Actors Theatre of Louisville has been a staple in the Louisville community since 1964, when Actors, Inc. and Theatre Louisville merged. The combined organization was designated the “State Theater of Kentucky” in 1974. Known as one of the America’s most innovative theatre companies, Actors Theatre hosts almost 400 performances annually and welcomes an annual attendance of approximately 150,000 guests.

Audience Publisher, Douglas Dreisbach, caught up with Actors Theatre Chief External Relations Officer, Patrick Owen, to talk about how the team at Actors is working through the current crisis and what we can look forward to in the 2020-21 season. This interview was also featured in the April edition of Audience Magazine. 


Patrick Owen – Actors Theatre

Douglas Dreisbach: You joined the Actors Theatre team in January, and immediately were introduced to this current situation. How have you, and the entire Actors team been dealing with everything?
Patrick Owen: It’s been incredibly hard and challenging. Starting with the cancellation of Humana Festival, where artists that were anticipating being here for the full festival had their contracts ended early. But right now, there is a core team that is still here and we are optimistic and hopeful. In a way, there is something interesting about being forced into this moment. Everything has changed, and we have to be smarter and more agile than we’ve ever been before to figure out, “What is that new normal we are going to get to?”

After the initial “We have to cancel the series” announcement, lot of people were not working any longer. We just did some other staff reductions that were required to get us through the next bit of time, so we were already experiencing challenges. But we are certainly not alone and the resiliency of the team and how we’ve come together is pretty cool. People are saying, “All right, what do I need to do? What can I do?” And we’re starting to figure it out.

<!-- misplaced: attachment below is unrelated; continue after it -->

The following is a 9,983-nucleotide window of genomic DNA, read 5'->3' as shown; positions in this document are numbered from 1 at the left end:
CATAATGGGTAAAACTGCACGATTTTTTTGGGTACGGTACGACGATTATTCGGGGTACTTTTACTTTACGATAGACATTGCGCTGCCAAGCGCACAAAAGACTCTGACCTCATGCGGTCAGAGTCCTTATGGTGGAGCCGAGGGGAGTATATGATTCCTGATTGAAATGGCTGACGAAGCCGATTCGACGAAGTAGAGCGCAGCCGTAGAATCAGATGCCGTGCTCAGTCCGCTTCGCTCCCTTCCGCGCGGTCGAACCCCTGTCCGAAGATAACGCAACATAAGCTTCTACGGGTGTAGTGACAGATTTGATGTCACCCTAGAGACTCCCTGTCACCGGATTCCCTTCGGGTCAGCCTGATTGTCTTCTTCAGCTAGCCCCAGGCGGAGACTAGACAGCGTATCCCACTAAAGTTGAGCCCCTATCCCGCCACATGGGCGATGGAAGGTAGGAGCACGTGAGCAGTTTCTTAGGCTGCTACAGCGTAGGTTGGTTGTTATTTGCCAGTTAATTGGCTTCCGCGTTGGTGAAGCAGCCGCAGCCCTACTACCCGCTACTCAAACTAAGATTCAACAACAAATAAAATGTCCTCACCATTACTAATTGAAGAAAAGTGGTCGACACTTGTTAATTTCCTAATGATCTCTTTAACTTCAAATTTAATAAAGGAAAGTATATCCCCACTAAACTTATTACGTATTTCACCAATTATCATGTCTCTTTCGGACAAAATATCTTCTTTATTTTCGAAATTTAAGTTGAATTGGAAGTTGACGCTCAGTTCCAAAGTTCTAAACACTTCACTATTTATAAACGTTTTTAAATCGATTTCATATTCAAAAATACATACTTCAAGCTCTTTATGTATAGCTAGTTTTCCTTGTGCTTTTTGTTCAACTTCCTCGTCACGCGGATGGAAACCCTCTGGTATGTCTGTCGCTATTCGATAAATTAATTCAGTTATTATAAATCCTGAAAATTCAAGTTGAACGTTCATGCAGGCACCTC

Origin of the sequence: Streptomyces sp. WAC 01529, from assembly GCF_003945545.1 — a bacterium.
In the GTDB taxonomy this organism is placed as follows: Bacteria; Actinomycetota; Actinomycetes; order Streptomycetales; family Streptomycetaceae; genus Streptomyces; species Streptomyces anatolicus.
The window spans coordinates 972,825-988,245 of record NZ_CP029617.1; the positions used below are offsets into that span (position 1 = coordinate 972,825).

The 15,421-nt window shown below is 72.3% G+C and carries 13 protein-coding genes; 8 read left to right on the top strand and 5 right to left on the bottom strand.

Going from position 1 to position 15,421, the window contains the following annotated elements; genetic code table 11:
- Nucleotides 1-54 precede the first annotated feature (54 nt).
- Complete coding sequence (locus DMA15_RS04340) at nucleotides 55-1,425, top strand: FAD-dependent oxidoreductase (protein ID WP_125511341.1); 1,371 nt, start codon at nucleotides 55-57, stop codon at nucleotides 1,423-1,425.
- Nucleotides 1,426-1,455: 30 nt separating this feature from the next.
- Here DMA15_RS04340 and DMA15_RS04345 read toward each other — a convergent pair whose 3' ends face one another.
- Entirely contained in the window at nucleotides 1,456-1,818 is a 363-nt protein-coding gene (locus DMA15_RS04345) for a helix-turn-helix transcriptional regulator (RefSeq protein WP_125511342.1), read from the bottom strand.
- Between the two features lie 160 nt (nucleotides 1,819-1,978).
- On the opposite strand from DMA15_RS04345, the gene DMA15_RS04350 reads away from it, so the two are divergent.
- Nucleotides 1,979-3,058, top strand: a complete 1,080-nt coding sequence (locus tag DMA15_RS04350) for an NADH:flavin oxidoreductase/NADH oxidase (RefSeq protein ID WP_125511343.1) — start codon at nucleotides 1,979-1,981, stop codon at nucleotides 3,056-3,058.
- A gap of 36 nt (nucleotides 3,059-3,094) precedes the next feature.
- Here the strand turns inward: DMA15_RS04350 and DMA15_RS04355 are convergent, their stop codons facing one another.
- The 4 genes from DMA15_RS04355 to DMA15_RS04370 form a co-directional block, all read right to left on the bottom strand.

DD: That day, when Actors and the stages around the world went dark, what were some of your first thoughts? Do you think they set you on the right path?
PO: I do feel like we are on the right path. I do recall, because I’m so new, I was so excited that the Humana Festival was going to give me this great opportunity to meet so many of the Actors Theatre family, and meet folks that are core supporters, that have been subscribers and ticket buyers and donors for such a long time. I hosted a few small groups for drinks before the shows that did run, and there was a great energy.  Soon after, there was a great deal of sadness. Since then, it seems like there’s something new every day that we have to take in and understand and figure out, “OK, what are we going to do about this?” But I think everything we’ve done has been in the right direction, both locally with arts leaders and arts groups here in Louisville, as well as nationally through some of the groups we are a part of.

Great art thrives through conflict and turmoil, and in a way, I think this challenging time we’re going through is going to lead to so much innovation and good art. And there will come a time when we can gather again, and that’s exciting.

DD: The new season looks fantastic once again with staples such as Dracula and A Christmas Carol. It also includes some familiar names like Steel Magnolia and Romeo and Juliet, and then some new ones with the Chasin’ Dem Blues and Where do We Sit on the Bus? Can you share some more about the season?
PO: It is certainly an exciting season and there are a lot of interesting, creative people that our amazing artistic director, Robert Fleming, worked with around those shows. We look forward to being able to convene whenever that’s safe to do, but the season is on sale now, so please secure your tickets!

DD: Also included in the 2020-2021 season is the Ali Summit. Can you expand on what that is?